As such, residents may demand that Levee Districts, after satisfying their debt service obligations, cease levying appropriate operation and maintenance taxes and instead rely solely on the “protection” from flooding provided by the NFIP.

The logic might be “Why pay both a tax to maintain a levee system and other related flood control works, and a significantly high insurance premium to protect the residents and property from flooding?”

If there is no Levee District tax used to maintain the levees, the levee systems and other related flood control works would cease to serve their flood protection functions, thereby increasing the flood risk to protected property. Surely it is not the goal of the NFIP or Congress to increase the flood risk to citizens and property, or to discourage local communities from providing for the long term development, management and financing of a community’s flood protection needs.

Levee Districts in Fort Bend County understand that the flood and hurricane losses of 2004 and 2005 left the NFIP in a position where it cannot meet the claims of its policyholders nor pay back the debt incurred from the 2004 and 2005 claims. While they support efforts to reform and strengthen the NFIP, they are concerned with proposals that include provisions similar to those included in the version of HR 3121 passed by the Senate that would require homeowners and businesses situated on flood plains behind levees, damns, and other man-made structures to participate in the NFIP by purchasing expensive flood insurance.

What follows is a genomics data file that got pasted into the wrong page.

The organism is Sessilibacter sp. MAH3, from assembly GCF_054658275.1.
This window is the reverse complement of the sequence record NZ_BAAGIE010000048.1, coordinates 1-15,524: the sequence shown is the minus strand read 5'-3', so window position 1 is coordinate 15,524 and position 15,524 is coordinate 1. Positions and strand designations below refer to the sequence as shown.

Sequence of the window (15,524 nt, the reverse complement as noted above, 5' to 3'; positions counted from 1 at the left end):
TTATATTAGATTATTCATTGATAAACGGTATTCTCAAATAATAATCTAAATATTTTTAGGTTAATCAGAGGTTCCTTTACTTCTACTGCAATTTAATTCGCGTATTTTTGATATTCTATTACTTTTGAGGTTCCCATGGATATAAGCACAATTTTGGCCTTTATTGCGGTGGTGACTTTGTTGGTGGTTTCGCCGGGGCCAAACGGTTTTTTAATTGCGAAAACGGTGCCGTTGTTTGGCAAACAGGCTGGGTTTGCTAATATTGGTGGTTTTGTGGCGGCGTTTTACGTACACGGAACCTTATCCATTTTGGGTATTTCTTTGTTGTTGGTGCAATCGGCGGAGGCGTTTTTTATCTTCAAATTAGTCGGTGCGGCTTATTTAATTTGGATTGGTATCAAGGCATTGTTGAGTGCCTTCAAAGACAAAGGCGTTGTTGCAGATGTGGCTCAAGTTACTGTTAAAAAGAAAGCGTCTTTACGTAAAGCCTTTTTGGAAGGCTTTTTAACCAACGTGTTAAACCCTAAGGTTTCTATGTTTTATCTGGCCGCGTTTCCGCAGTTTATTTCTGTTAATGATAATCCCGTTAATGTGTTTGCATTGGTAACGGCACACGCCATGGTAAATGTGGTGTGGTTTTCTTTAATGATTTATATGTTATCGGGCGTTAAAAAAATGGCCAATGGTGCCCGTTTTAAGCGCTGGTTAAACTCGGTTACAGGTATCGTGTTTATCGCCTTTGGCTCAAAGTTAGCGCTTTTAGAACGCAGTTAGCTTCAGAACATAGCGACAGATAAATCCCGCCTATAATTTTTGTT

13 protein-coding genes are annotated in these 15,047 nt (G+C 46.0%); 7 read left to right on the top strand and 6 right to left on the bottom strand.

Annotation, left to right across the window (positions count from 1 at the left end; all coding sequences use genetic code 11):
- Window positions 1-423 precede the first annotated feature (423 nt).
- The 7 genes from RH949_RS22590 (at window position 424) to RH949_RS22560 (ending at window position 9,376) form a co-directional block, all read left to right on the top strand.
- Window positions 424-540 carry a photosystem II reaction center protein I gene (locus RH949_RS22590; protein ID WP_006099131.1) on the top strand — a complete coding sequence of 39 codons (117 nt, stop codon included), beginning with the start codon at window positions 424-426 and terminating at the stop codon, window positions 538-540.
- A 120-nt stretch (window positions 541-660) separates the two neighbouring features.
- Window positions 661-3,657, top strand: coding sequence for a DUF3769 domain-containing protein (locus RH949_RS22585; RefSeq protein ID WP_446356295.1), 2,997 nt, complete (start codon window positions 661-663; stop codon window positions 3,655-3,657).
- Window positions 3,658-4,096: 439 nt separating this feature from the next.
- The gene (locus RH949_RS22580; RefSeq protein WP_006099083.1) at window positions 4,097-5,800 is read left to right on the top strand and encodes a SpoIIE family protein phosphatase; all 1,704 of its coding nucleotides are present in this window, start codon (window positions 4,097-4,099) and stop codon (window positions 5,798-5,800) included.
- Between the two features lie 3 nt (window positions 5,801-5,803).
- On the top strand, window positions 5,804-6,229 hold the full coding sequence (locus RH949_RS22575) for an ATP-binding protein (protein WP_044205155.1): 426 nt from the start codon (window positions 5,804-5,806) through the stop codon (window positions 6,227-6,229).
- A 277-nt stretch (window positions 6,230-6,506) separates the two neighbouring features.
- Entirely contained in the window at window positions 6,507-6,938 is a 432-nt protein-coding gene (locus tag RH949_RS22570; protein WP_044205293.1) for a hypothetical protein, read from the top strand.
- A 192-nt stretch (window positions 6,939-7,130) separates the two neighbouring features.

Such a provision treats all levees around the country the same, and disregards efforts to build stronger levees systems and other related flood control works. In Fort Bend County, that means thrusting a huge expense onto homeowners and small businesses that have paid and continue to pay for the construction and upkeep of first-class levee systems and other related flood control works. Requiring mandatory flood insurance that is not actuarially based would result in a significant premiums that would be devastating to Fort Bend County by causing residents protected by Levee Districts to pay what is estimated to be more than $100,000,000 per year in premiums.